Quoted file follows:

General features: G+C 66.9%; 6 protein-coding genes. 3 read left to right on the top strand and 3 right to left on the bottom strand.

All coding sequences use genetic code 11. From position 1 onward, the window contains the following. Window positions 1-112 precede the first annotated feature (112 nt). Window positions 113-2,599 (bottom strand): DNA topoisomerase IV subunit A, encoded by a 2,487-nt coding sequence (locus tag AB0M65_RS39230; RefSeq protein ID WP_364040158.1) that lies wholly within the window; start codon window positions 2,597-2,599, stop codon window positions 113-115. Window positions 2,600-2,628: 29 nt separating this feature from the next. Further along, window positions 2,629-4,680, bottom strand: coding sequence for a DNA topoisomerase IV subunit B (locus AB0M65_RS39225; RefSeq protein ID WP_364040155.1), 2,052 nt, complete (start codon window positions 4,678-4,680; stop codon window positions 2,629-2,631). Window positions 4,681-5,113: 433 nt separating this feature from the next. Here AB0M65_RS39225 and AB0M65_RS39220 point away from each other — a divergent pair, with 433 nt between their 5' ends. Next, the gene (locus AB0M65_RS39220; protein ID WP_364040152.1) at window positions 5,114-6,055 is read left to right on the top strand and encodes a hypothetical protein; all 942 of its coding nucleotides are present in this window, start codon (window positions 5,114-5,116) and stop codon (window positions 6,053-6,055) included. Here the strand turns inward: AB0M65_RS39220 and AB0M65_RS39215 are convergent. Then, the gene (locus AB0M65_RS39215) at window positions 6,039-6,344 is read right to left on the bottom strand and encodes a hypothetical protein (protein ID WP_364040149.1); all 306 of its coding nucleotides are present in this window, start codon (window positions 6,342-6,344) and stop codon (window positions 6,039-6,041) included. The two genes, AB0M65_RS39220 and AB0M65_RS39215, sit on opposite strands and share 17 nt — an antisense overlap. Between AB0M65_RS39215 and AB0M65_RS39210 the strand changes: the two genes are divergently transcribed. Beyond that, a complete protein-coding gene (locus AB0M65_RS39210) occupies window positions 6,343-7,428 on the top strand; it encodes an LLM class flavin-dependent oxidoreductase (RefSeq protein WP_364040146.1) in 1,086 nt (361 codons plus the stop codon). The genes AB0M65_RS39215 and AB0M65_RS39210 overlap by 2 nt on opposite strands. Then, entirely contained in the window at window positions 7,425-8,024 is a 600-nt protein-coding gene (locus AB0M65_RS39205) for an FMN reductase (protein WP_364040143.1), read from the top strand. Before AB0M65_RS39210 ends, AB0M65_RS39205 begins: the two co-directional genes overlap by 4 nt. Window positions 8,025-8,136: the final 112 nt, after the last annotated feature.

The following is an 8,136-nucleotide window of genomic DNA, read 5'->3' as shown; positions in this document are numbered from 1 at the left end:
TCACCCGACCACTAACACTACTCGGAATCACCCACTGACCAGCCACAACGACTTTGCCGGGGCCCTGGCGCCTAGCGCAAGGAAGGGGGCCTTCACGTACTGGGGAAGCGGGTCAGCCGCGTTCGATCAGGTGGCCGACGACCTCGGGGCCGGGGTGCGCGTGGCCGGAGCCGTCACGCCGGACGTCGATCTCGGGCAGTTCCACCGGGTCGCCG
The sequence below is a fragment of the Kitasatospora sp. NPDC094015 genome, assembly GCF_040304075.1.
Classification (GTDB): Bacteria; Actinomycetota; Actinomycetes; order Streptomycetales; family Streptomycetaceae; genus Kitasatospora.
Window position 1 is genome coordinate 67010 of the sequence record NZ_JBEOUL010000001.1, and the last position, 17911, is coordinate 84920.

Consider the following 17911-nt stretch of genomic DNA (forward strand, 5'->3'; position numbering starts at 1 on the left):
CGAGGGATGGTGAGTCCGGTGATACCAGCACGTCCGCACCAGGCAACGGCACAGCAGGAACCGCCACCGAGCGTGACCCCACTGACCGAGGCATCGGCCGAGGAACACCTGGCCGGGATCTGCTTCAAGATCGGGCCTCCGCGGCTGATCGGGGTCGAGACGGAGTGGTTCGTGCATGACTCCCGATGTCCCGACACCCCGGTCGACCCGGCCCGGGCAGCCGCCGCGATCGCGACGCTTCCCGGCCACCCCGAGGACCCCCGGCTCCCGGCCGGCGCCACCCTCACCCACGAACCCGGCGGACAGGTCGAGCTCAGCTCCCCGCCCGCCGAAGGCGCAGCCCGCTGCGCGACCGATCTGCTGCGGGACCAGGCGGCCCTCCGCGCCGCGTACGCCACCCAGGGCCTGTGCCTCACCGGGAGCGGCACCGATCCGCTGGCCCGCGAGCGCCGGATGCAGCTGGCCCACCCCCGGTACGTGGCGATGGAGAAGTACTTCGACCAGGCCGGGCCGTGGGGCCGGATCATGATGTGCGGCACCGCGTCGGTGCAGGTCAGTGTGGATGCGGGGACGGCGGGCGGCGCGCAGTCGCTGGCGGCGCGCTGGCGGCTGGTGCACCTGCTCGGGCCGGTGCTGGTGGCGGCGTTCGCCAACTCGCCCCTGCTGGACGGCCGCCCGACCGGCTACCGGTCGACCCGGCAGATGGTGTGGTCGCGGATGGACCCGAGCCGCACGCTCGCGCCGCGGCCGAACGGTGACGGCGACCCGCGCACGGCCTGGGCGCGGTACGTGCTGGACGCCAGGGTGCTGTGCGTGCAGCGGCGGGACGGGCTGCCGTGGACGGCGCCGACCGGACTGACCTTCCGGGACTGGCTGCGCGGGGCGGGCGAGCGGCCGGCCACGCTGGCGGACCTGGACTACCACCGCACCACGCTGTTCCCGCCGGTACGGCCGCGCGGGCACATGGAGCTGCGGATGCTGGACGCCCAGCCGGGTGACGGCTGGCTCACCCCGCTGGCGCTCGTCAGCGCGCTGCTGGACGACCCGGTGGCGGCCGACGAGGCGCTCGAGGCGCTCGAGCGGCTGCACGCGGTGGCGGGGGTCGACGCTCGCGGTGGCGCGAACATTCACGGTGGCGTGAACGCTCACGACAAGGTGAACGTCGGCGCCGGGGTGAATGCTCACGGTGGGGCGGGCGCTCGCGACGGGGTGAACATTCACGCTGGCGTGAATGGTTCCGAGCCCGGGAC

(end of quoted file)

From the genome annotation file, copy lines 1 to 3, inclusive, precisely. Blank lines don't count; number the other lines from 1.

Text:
General features: G+C 66.9%; 6 protein-coding genes. 3 read left to right on the top strand and 3 right to left on the bottom strand.

All coding sequences use genetic code 11. From position 1 onward, the window contains the following. Window positions 1-112 precede the first annotated feature (112 nt). Window positions 113-2,599 (bottom strand): DNA topoisomerase IV subunit A, encoded by a 2,487-nt coding sequence (locus tag AB0M65_RS39230; RefSeq protein ID WP_364040158.1) that lies wholly within the window; start codon window positions 2,597-2,599, stop codon window positions 113-115. Window positions 2,600-2,628: 29 nt separating this feature from the next. Further along, window positions 2,629-4,680, bottom strand: coding sequence for a DNA topoisomerase IV subunit B (locus AB0M65_RS39225; RefSeq protein ID WP_364040155.1), 2,052 nt, complete (start codon window positions 4,678-4,680; stop codon window positions 2,629-2,631). Window positions 4,681-5,113: 433 nt separating this feature from the next. Here AB0M65_RS39225 and AB0M65_RS39220 point away from each other — a divergent pair, with 433 nt between their 5' ends. Next, the gene (locus AB0M65_RS39220; protein ID WP_364040152.1) at window positions 5,114-6,055 is read left to right on the top strand and encodes a hypothetical protein; all 942 of its coding nucleotides are present in this window, start codon (window positions 5,114-5,116) and stop codon (window positions 6,053-6,055) included. Here the strand turns inward: AB0M65_RS39220 and AB0M65_RS39215 are convergent. Then, the gene (locus AB0M65_RS39215) at window positions 6,039-6,344 is read right to left on the bottom strand and encodes a hypothetical protein (protein ID WP_364040149.1); all 306 of its coding nucleotides are present in this window, start codon (window positions 6,342-6,344) and stop codon (window positions 6,039-6,041) included. The two genes, AB0M65_RS39220 and AB0M65_RS39215, sit on opposite strands and share 17 nt — an antisense overlap. Between AB0M65_RS39215 and AB0M65_RS39210 the strand changes: the two genes are divergently transcribed. Beyond that, a complete protein-coding gene (locus AB0M65_RS39210) occupies window positions 6,343-7,428 on the top strand; it encodes an LLM class flavin-dependent oxidoreductase (RefSeq protein WP_364040146.1) in 1,086 nt (361 codons plus the stop codon). The genes AB0M65_RS39215 and AB0M65_RS39210 overlap by 2 nt on opposite strands. Then, entirely contained in the window at window positions 7,425-8,024 is a 600-nt protein-coding gene (locus AB0M65_RS39205) for an FMN reductase (protein WP_364040143.1), read from the top strand. Before AB0M65_RS39210 ends, AB0M65_RS39205 begins: the two co-directional genes overlap by 4 nt. Window positions 8,025-8,136: the final 112 nt, after the last annotated feature.

The following is an 8,136-nucleotide window of genomic DNA, read 5'->3' as shown; positions in this document are numbered from 1 at the left end: